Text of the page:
This is what we mean when we talk about the Last Day, when Jesus returns to be our Judge. We’re talking about God restoring the world to its rightful order, about conquering evil once for all. We’re not talking about a judge in a criminal courtroom like in “Law & Order,” sentencing you to prison or punishment. What we’re talking about is an image that is closer to a justice of the peace. Someone who weighs out the claims of the powerless against the powerful. I tell you, God’s judgment, God’s justice, is good news. It’s not good news for David and for the predators of the world. But it’s good news for Bathsheba, and all who have been entrapped like her. The good news for her is that justice will be done. 

Imagine Jesus on the cross, his arms outstretched as the scales of justice. The cross means that the world will be made right. The world will be brought back to balance. The cross is a warning to those on top – be careful how you use your power. The cross is a promise to those on the bottom – you have been heard. Some will be brought down and others will be brought up. God’s justice. 

And until the Last Day, we cannot keep going on as we are now. There are too many Davids exploiting their power. There are too many Bathshebas crying out for justice. For too long we have fawned over the man in power. We have giggled at the headlines. Or we’ve explained away their indecent and sinful behavior, “boys will be boys,” whether they be doctors, coaches, or politicians. And for too long we have turned away from the abused woman, saying that it must have been her fault. That she’s to blame. 

As difficult as this sermon might be to hear, it is difficult to preach. For the story of David and Bathsheba has played out all across the Church. Sadly, tragically, sinfully, this story is also our own. We know the stories of those in power exploiting others for their own desires. Covering up their sins. Threatening those who have been abused. Yes, even the clergy.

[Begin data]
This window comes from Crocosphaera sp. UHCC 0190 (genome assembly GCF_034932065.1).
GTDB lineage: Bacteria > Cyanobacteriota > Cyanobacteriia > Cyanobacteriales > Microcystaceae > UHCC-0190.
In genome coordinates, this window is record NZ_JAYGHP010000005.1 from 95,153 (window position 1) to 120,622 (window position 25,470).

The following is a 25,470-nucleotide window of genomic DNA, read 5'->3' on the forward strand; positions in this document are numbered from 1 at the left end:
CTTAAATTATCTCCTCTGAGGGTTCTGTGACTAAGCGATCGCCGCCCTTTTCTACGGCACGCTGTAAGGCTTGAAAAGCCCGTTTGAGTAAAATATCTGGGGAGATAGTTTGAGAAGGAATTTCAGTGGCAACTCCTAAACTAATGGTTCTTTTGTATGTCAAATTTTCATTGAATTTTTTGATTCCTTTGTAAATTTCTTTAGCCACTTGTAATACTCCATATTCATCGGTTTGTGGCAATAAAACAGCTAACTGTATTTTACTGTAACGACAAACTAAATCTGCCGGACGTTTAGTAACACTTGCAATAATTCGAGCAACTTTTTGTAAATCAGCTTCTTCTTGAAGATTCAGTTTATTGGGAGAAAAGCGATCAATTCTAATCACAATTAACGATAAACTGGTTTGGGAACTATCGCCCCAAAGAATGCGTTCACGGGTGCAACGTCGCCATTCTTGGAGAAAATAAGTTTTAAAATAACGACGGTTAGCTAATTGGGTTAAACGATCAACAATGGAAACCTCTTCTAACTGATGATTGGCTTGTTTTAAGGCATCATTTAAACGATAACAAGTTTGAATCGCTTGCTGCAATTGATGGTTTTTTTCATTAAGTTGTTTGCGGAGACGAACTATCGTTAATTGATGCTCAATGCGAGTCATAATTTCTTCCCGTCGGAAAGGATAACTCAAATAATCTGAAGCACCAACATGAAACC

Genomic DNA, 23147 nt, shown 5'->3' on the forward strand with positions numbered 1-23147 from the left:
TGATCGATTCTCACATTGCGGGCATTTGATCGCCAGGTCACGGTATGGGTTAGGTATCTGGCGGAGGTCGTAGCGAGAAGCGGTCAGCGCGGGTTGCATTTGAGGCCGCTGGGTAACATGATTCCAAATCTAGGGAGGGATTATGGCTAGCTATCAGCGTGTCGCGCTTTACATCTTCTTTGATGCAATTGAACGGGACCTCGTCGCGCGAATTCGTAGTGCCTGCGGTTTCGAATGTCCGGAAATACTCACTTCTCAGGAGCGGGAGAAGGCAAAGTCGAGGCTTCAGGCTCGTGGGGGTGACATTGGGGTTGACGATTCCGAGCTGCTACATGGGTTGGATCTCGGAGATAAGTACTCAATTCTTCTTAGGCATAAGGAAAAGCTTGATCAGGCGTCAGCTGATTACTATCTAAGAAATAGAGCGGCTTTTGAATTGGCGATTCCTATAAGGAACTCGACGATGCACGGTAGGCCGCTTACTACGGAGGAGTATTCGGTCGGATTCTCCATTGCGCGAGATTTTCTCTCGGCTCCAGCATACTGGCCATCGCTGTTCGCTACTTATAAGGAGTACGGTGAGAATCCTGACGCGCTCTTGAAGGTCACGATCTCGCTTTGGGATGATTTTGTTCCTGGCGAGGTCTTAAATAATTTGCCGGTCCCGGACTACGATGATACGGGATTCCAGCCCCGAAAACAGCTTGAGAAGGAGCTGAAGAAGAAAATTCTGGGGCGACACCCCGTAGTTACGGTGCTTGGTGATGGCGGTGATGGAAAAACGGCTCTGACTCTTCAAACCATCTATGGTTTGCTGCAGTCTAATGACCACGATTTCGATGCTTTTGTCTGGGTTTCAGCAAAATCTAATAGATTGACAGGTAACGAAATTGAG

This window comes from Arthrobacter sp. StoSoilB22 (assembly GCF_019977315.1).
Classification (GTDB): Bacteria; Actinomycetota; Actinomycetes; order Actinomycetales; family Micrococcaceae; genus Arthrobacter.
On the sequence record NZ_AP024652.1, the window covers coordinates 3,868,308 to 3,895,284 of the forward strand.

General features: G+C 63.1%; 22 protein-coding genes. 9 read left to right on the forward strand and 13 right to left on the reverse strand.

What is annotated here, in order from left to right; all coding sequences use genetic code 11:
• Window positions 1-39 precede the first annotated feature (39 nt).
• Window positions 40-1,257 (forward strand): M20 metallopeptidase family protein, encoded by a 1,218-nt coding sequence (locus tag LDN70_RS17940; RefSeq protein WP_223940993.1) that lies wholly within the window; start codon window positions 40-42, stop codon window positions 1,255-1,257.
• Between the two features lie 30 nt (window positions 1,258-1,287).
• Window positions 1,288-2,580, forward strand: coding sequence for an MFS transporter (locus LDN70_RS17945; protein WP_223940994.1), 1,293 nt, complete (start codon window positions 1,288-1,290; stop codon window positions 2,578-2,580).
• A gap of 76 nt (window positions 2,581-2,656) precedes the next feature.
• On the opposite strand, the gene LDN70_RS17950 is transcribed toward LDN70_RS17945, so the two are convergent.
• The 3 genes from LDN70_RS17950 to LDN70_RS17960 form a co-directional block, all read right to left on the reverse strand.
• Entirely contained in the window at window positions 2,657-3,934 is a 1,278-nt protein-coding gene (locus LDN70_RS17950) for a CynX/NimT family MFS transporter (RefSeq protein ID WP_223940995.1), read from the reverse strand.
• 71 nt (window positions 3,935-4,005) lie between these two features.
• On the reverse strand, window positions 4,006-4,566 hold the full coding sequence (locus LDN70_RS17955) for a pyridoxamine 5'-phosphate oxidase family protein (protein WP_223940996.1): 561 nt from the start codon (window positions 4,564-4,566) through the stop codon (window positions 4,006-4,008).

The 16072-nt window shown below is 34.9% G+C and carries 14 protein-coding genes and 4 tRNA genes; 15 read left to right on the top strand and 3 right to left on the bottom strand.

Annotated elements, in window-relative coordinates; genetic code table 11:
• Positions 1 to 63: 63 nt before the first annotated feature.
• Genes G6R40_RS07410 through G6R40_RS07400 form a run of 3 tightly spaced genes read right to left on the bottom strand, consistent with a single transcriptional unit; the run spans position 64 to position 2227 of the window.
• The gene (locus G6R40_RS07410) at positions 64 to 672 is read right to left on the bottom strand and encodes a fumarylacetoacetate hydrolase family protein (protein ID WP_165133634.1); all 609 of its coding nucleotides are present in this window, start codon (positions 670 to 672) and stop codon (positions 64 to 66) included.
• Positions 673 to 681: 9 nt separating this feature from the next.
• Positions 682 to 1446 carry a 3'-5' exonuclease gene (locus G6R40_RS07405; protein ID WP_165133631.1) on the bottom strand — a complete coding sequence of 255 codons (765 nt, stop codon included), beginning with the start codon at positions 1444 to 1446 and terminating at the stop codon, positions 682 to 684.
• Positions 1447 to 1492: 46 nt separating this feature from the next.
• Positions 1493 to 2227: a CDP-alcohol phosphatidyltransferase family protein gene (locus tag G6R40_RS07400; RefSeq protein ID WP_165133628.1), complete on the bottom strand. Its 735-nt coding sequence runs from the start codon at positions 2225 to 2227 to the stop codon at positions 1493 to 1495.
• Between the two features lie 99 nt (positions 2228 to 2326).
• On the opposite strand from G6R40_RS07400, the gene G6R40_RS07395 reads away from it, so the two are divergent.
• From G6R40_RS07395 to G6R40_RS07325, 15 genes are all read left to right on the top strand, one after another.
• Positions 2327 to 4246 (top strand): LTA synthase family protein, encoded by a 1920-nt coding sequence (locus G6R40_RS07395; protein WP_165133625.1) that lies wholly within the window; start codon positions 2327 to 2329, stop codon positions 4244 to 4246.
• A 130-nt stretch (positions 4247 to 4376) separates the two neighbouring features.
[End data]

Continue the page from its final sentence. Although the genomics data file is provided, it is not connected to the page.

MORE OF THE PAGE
And in times like we this, with news reports every day of such sinful stories, in our do-goodedness, we ask ourselves, “how will history judge us?” Huh, I’m not worried about history. I’ll be dead and gone. They can say whatever they want about me. The real question is this – how will God judge us? How will God judge a society that celebrates men who exploit and shame women who are exploited? How will God judge us when we see something, but don’t say something? How will God judge a world that so blatantly disregards the message of the cross?

I also realize that some may think this sermon is ripped from the headlines. Well, it is ripped from the headlines insofar as the story of men exploiting women has always been the headline, but we, men in power, just haven’t paid attention to that story. And it’s time that we, those in power, change our perspective.

For too long we have forgotten that the cross is peering down at us, and that God’s justice will be done. Now or later, it will be done. And so it’s our choice, and the choice is pressing, it will give life or take it away – are we willing to change our perspective and do justice to those who have been on the wrong end of power?

Take off those glasses of yours that are colored by the desires of this world. This is not a political consideration, but a spiritual one. Do not look at the world, at your brothers and sisters, are resources to be exploited; as avenues for gain; as objects of your desire. Rather, see that God has special concern for the oppressed and the victim. Put on the cross of Christ as your glasses. And wherever you look, look at the world as if you are on the cross with Jesus, looking at a world so ignorant of its own evil, so callous to those who have been hurt. Change your perspective, and start looking for justice.

One thought on “Justice

  1. Amazing sermon FJ. And you’re right, anyone could read this sermon from anytime in the last 48 years (that’s how old I am) and find a relative current event that it could easily apply too.